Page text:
Mother died intestate in 2012 leaving 2 minor children (A & B) as the only statutory beneficiaries. Vulnerable beneficiary elections were submitted for both children. The main trust asset was the deceased’s house, which has been let for the duration of the trust and now has a gain of approx. £100k.
Child A reached 18 in April 2020 but, because of the decision in Crowe v Appleby, did not become absolutely entitled to a share of the property until child B reached 18 in December 2023.
A claim for hold-over relief is being considered but the loss of principal private residence relief is a factor as they may wish to live there in the future.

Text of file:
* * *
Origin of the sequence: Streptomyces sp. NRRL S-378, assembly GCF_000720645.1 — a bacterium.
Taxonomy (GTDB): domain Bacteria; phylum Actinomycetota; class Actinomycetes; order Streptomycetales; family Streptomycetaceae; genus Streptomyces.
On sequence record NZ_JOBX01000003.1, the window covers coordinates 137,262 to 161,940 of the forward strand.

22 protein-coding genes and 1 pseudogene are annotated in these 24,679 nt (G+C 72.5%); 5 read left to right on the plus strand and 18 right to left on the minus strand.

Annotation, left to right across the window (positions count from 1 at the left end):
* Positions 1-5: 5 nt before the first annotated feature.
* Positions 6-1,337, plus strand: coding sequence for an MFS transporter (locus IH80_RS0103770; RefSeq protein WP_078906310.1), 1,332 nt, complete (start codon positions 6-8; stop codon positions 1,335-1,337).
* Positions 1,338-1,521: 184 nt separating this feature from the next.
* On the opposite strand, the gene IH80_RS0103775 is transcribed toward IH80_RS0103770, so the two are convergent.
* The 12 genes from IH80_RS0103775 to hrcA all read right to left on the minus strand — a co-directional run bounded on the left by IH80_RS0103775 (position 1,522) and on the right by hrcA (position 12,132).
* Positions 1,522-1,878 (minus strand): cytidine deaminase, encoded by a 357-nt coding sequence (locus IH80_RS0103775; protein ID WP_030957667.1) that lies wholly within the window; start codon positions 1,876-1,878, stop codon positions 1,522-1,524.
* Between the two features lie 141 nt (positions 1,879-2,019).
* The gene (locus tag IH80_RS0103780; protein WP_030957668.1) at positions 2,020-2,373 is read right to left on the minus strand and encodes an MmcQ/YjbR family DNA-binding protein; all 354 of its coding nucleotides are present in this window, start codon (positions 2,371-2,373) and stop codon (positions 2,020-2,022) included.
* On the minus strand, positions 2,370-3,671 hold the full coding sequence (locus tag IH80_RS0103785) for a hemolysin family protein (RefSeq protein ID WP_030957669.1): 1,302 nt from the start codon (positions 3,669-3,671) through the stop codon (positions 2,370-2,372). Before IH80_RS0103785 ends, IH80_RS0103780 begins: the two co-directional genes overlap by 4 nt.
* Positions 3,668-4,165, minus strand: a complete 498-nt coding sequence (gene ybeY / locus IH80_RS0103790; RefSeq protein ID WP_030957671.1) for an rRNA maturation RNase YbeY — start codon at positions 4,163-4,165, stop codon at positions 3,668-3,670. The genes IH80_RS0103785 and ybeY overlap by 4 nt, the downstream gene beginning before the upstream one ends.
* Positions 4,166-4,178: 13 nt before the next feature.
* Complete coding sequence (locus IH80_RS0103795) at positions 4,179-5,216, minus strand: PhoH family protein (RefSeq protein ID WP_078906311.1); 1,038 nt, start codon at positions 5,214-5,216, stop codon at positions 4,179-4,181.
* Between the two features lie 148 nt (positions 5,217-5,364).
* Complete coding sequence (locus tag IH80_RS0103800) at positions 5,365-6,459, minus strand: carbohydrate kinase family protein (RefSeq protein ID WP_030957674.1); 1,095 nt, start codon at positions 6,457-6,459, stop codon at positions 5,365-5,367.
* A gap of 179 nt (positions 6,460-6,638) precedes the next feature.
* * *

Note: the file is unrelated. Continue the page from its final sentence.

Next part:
If hold-over relief is not claimed, presumably the vulnerable beneficiary treatment will apply only to child B’s share (as a bereaved minors trust) and child A’s will be charged at the trust rate (as an 18-25 trust)?
Is there any exemption from the requirement to submit a CGT on UK property report and pay the tax within 60 days in such circumstances? It seems very unfair to have such a short timescale to raise funds where there is a deemed disposal rather than an actual sale.